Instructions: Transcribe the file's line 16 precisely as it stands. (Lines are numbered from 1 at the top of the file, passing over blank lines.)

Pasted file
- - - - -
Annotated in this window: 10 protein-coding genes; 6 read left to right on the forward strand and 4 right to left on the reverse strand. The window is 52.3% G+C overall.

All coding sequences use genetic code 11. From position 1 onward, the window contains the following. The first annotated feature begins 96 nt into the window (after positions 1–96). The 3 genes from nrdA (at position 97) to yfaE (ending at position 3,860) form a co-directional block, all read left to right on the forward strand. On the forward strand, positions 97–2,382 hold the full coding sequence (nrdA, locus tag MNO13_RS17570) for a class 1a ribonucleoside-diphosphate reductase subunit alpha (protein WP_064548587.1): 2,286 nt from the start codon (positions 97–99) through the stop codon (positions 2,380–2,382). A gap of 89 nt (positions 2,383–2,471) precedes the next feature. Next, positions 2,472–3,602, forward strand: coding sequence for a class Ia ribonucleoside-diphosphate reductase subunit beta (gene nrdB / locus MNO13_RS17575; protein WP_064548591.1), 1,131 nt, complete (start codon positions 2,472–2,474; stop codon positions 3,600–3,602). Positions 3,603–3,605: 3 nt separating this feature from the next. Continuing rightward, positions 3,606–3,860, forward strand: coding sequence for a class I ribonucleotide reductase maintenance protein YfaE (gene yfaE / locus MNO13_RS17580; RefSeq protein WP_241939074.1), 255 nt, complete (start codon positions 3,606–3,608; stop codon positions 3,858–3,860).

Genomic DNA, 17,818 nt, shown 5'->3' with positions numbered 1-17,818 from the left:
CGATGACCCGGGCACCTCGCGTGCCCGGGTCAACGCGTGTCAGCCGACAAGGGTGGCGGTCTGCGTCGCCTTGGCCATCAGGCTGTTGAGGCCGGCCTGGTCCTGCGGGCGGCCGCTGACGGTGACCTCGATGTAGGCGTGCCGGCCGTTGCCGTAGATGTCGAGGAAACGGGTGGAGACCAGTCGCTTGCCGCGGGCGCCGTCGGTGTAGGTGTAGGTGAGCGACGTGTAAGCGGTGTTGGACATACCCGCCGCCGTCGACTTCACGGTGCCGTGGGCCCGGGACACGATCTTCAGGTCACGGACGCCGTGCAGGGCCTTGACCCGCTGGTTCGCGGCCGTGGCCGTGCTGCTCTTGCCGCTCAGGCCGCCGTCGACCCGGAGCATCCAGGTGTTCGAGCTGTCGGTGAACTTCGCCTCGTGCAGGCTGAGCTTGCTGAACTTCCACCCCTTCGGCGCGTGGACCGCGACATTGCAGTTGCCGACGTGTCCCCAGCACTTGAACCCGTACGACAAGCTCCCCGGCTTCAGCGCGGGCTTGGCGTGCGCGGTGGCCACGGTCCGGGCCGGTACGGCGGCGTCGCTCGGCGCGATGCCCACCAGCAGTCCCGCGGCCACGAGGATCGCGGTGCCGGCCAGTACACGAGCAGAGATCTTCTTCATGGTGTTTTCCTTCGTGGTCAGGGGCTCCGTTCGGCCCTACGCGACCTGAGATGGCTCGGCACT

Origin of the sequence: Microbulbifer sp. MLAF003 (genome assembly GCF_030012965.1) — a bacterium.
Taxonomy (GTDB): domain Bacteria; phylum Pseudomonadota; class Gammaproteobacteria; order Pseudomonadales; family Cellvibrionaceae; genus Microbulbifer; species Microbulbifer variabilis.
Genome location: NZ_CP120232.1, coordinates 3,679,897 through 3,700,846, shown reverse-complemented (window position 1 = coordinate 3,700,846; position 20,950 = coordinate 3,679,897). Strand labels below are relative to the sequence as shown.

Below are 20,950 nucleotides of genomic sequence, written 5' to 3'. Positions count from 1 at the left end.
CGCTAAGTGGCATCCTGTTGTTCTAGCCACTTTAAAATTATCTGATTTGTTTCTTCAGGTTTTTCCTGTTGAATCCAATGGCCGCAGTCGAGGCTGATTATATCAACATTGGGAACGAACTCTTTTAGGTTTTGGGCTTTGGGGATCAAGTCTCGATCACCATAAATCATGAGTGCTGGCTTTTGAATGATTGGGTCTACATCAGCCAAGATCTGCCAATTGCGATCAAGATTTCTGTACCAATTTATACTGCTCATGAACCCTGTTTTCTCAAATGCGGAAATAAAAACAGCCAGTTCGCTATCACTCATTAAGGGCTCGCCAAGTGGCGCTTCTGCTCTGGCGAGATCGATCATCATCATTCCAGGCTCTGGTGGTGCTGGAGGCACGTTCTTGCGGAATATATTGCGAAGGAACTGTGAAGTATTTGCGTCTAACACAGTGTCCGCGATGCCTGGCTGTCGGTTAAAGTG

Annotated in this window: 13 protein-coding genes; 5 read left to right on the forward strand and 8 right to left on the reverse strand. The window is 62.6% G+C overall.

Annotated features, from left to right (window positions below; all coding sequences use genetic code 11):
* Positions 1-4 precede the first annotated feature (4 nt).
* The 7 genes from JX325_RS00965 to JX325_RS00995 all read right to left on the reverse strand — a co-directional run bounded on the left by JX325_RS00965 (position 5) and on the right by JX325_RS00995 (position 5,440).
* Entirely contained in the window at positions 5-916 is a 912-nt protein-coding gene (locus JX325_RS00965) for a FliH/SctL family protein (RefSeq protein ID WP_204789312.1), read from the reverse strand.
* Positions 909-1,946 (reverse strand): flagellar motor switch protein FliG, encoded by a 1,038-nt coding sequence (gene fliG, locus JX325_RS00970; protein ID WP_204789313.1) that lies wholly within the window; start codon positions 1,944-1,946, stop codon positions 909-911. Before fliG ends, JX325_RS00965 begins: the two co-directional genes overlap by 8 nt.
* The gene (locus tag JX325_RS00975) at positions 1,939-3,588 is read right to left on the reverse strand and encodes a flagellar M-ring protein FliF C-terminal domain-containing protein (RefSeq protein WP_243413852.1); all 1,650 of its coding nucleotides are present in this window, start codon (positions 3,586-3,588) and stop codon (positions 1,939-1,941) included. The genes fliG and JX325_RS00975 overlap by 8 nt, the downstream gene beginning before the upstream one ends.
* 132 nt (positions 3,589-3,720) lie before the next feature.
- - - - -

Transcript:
* The gene (locus tag JX325_RS00975) at positions 1,939-3,588 is read right to left on the reverse strand and encodes a flagellar M-ring protein FliF C-terminal domain-containing protein (RefSeq protein WP_243413852.1); all 1,650 of its coding nucleotides are present in this window, start codon (positions 3,586-3,588) and stop codon (positions 1,939-1,941) included. The genes fliG and JX325_RS00975 overlap by 8 nt, the downstream gene beginning before the upstream one ends.